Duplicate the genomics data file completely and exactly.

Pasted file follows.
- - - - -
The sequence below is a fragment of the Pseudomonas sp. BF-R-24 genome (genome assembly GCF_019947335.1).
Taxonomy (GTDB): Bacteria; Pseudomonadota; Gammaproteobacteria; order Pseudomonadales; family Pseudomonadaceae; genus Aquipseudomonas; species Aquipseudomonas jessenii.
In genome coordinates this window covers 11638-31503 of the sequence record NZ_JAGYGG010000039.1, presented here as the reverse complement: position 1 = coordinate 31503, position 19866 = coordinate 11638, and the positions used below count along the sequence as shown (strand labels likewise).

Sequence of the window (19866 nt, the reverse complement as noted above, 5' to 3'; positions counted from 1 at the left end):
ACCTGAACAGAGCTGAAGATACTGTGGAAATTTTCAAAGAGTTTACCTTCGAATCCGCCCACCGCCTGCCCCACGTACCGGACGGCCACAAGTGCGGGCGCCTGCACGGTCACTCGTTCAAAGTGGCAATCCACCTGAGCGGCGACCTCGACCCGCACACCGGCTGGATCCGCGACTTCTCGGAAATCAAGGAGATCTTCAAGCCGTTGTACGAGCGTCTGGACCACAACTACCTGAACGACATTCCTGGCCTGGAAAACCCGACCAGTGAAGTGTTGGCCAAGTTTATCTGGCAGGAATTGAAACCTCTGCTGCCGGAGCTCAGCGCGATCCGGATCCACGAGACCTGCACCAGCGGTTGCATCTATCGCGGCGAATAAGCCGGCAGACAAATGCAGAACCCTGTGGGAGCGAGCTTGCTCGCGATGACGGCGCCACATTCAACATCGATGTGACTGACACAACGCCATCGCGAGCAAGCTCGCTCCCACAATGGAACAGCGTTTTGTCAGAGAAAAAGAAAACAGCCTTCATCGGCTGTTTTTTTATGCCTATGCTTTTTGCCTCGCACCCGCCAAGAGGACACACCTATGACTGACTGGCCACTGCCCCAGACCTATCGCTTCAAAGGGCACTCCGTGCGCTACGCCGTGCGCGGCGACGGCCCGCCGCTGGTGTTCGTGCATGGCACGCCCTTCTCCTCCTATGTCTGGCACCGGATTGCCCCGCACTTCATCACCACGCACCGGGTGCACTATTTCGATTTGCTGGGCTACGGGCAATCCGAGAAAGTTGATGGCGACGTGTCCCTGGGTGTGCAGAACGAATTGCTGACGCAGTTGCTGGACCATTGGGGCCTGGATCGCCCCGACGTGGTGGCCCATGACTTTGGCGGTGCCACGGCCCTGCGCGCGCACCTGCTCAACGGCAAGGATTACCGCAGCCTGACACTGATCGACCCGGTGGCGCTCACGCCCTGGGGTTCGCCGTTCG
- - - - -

The sequence below is a fragment of the Pseudomonas sp. BF-R-24 genome (genome assembly GCF_019947335.1).
Taxonomy (GTDB): Bacteria; Pseudomonadota; Gammaproteobacteria; order Pseudomonadales; family Pseudomonadaceae; genus Aquipseudomonas; species Aquipseudomonas jessenii.
In genome coordinates this window covers 11638-31503 of the sequence record NZ_JAGYGG010000039.1, presented here as the reverse complement: position 1 = coordinate 31503, position 19866 = coordinate 11638, and the positions used below count along the sequence as shown (strand labels likewise).

Sequence of the window (19866 nt, the reverse complement as noted above, 5' to 3'; positions counted from 1 at the left end):
ACCTGAACAGAGCTGAAGATACTGTGGAAATTTTCAAAGAGTTTACCTTCGAATCCGCCCACCGCCTGCCCCACGTACCGGACGGCCACAAGTGCGGGCGCCTGCACGGTCACTCGTTCAAAGTGGCAATCCACCTGAGCGGCGACCTCGACCCGCACACCGGCTGGATCCGCGACTTCTCGGAAATCAAGGAGATCTTCAAGCCGTTGTACGAGCGTCTGGACCACAACTACCTGAACGACATTCCTGGCCTGGAAAACCCGACCAGTGAAGTGTTGGCCAAGTTTATCTGGCAGGAATTGAAACCTCTGCTGCCGGAGCTCAGCGCGATCCGGATCCACGAGACCTGCACCAGCGGTTGCATCTATCGCGGCGAATAAGCCGGCAGACAAATGCAGAACCCTGTGGGAGCGAGCTTGCTCGCGATGACGGCGCCACATTCAACATCGATGTGACTGACACAACGCCATCGCGAGCAAGCTCGCTCCCACAATGGAACAGCGTTTTGTCAGAGAAAAAGAAAACAGCCTTCATCGGCTGTTTTTTTATGCCTATGCTTTTTGCCTCGCACCCGCCAAGAGGACACACCTATGACTGACTGGCCACTGCCCCAGACCTATCGCTTCAAAGGGCACTCCGTGCGCTACGCCGTGCGCGGCGACGGCCCGCCGCTGGTGTTCGTGCATGGCACGCCCTTCTCCTCCTATGTCTGGCACCGGATTGCCCCGCACTTCATCACCACGCACCGGGTGCACTATTTCGATTTGCTGGGCTACGGGCAATCCGAGAAAGTTGATGGCGACGTGTCCCTGGGTGTGCAGAACGAATTGCTGACGCAGTTGCTGGACCATTGGGGCCTGGATCGCCCCGACGTGGTGGCCCATGACTTTGGCGGTGCCACGGCCCTGCGCGCGCACCTGCTCAACGGCAAGGATTACCGCAGCCTGACACTGATCGACCCGGTGGCGCTCACGCCCTGGGGTTCGCCGTTCG